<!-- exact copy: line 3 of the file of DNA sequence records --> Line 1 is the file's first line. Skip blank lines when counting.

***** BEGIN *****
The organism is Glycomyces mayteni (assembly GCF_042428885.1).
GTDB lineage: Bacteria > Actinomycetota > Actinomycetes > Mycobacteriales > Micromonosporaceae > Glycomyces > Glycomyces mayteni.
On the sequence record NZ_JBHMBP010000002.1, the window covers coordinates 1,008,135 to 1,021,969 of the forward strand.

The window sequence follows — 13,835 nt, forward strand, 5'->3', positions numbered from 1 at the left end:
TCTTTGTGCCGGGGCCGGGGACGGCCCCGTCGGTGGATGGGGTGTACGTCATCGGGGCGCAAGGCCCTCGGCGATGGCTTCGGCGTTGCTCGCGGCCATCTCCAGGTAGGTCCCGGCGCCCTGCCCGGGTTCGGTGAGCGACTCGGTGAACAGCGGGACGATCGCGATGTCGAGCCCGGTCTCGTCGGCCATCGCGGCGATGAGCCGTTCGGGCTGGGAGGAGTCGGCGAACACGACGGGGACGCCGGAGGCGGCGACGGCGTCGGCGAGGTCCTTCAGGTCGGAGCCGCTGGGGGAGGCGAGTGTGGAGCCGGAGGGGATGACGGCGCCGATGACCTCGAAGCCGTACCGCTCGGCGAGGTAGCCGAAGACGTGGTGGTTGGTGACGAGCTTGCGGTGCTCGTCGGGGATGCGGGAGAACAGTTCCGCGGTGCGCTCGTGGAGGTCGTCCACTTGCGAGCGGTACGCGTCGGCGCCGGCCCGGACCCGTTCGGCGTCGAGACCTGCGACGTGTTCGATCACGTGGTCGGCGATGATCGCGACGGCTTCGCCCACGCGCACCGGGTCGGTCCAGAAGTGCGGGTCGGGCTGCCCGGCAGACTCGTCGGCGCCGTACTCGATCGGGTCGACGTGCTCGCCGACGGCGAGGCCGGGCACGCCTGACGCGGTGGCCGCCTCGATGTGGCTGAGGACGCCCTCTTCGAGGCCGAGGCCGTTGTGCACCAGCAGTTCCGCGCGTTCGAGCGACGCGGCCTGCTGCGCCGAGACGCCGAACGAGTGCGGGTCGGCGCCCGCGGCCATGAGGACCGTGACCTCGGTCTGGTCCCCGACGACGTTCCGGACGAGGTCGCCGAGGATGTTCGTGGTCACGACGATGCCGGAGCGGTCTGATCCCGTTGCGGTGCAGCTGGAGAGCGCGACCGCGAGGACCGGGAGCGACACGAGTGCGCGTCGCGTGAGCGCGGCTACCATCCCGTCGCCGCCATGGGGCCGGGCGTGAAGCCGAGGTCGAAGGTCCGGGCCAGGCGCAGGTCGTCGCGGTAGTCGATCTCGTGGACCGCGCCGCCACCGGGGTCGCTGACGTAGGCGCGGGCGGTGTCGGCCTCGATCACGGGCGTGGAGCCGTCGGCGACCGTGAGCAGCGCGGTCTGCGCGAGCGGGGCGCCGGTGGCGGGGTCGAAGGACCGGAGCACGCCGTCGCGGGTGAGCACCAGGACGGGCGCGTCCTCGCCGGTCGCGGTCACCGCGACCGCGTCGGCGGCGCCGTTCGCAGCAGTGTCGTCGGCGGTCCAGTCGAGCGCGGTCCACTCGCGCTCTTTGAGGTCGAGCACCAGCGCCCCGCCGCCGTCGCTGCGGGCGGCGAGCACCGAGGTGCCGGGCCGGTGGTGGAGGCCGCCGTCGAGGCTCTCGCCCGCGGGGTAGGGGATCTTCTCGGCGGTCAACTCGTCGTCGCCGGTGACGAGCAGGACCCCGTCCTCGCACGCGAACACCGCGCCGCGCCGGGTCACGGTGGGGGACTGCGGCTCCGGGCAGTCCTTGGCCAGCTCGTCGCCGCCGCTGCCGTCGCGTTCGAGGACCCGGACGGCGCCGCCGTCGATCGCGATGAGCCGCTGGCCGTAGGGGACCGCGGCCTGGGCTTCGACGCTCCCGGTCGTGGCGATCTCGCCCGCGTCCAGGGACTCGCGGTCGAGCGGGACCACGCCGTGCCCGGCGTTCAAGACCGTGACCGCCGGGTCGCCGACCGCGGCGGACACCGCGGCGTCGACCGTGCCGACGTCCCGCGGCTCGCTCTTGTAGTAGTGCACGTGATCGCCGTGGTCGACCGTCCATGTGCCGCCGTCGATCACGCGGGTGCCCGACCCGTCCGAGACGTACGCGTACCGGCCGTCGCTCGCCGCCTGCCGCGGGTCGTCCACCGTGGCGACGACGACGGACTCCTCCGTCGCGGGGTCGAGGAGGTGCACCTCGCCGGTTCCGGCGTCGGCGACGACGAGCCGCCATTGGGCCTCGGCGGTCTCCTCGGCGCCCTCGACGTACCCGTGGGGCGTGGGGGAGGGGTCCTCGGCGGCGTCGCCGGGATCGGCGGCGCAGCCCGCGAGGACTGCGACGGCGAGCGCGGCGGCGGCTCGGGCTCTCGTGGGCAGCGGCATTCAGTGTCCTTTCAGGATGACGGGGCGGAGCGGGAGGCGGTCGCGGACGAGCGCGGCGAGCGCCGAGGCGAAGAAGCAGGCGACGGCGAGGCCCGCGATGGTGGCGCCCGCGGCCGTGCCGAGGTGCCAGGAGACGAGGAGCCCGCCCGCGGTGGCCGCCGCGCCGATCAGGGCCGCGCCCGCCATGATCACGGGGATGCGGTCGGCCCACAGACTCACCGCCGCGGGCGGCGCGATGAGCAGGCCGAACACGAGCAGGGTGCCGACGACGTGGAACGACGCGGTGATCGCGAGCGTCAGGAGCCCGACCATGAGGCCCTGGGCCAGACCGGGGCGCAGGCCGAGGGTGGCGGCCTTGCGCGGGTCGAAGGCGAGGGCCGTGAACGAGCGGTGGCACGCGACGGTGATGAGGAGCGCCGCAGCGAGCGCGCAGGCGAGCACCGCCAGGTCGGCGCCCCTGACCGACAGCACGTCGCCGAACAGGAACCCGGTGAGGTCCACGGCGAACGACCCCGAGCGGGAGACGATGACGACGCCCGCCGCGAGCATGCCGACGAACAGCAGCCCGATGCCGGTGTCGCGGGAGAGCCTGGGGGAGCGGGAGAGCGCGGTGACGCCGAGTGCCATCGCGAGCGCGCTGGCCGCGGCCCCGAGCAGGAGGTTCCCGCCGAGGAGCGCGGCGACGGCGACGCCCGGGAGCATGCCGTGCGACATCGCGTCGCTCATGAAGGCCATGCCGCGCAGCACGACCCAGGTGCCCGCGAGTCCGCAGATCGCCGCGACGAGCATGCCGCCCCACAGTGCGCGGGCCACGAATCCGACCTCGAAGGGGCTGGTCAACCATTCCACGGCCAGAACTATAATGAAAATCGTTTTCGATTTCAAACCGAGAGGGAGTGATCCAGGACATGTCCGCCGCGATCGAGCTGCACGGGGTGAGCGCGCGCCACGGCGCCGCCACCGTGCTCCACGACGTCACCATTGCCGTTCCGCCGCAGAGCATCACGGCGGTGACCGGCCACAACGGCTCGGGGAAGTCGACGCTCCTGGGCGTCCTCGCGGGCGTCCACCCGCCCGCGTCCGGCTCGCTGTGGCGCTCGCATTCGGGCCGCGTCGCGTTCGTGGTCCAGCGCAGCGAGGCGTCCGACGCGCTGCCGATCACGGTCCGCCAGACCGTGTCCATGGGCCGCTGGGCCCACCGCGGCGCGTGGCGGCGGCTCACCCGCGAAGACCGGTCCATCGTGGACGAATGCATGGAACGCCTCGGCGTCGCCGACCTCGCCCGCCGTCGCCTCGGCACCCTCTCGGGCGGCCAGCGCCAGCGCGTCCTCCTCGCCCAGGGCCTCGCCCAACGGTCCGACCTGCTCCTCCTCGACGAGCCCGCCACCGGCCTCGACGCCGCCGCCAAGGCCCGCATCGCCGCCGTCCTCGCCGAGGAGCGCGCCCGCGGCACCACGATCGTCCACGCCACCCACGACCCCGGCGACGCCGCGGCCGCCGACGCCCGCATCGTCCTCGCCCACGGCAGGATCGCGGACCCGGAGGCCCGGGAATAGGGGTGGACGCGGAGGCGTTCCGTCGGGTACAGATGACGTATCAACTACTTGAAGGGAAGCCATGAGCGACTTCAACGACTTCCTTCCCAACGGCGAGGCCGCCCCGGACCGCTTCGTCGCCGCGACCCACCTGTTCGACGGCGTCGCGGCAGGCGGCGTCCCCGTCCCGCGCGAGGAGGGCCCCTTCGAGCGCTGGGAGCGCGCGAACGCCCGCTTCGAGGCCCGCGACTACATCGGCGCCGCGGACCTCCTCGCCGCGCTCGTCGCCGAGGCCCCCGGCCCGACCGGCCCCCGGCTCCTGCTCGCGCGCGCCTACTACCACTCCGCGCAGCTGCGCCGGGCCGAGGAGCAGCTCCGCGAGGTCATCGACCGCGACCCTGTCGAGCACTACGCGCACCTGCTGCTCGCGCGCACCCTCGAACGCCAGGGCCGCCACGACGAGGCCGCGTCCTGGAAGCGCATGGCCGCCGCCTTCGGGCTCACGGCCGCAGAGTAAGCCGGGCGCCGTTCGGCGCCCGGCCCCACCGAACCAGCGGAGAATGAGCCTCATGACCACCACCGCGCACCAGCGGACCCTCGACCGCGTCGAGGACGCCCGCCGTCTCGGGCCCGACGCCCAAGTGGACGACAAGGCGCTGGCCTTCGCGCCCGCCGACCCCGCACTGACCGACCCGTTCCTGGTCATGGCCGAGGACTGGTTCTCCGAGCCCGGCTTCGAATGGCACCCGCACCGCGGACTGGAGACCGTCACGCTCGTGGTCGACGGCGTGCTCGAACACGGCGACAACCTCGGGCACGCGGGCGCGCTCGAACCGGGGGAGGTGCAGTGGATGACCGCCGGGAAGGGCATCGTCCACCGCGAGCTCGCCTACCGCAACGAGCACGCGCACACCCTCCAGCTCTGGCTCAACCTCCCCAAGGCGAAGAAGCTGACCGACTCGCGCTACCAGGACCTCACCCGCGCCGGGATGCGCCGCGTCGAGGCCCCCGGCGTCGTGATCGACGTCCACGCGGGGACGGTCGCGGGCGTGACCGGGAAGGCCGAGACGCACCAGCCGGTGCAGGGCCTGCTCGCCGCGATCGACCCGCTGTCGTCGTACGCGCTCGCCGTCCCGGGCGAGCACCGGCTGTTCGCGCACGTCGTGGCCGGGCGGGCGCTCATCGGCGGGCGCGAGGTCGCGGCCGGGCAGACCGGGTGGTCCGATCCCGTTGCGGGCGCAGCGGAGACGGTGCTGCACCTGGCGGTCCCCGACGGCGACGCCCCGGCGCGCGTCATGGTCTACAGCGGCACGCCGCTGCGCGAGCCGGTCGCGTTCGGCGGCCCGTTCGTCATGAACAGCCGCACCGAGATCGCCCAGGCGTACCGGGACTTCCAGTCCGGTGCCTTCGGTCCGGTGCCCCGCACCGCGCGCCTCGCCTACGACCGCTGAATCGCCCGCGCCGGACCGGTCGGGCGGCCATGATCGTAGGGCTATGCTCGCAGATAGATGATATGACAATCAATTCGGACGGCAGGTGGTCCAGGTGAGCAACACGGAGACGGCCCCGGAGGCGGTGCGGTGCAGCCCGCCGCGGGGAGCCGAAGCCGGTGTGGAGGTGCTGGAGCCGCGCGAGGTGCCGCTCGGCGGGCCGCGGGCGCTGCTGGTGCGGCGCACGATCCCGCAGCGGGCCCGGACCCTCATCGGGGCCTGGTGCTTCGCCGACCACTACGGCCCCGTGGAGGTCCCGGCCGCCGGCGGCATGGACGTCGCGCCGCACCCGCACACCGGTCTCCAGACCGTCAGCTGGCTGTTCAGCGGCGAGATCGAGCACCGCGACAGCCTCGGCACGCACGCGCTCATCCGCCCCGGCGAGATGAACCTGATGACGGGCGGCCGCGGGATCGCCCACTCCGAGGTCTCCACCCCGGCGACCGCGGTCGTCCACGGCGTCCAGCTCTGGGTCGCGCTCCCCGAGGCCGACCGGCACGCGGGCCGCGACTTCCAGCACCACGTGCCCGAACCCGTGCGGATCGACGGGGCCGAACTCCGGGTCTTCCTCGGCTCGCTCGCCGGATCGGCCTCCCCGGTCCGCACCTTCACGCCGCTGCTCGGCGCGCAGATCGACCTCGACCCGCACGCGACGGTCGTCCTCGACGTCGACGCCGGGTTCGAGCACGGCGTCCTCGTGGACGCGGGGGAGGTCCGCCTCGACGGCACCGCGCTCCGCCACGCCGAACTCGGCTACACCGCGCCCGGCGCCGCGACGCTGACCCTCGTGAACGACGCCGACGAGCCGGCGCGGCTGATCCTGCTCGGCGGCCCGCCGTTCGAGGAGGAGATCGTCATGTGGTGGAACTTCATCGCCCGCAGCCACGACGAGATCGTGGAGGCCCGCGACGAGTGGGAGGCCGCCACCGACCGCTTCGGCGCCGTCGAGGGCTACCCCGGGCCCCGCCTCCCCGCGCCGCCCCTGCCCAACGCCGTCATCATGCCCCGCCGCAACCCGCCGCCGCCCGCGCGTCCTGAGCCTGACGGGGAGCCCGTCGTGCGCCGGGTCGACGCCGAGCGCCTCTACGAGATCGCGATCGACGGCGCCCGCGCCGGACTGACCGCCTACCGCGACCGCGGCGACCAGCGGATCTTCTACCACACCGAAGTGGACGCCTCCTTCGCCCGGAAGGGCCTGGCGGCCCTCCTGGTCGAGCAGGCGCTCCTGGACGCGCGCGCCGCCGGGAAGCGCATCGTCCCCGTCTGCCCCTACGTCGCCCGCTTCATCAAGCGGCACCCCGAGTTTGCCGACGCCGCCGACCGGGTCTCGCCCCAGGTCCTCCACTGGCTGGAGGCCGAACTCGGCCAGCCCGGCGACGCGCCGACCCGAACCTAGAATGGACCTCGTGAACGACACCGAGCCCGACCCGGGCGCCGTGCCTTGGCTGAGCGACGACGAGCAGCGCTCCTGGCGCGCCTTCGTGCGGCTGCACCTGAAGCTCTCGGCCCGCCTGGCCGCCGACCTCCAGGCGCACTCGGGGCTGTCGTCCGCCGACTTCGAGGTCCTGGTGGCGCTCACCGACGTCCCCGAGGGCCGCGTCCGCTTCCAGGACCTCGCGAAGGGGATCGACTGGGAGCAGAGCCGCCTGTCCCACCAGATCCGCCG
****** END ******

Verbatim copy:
On the sequence record NZ_JBHMBP010000002.1, the window covers coordinates 1,008,135 to 1,021,969 of the forward strand.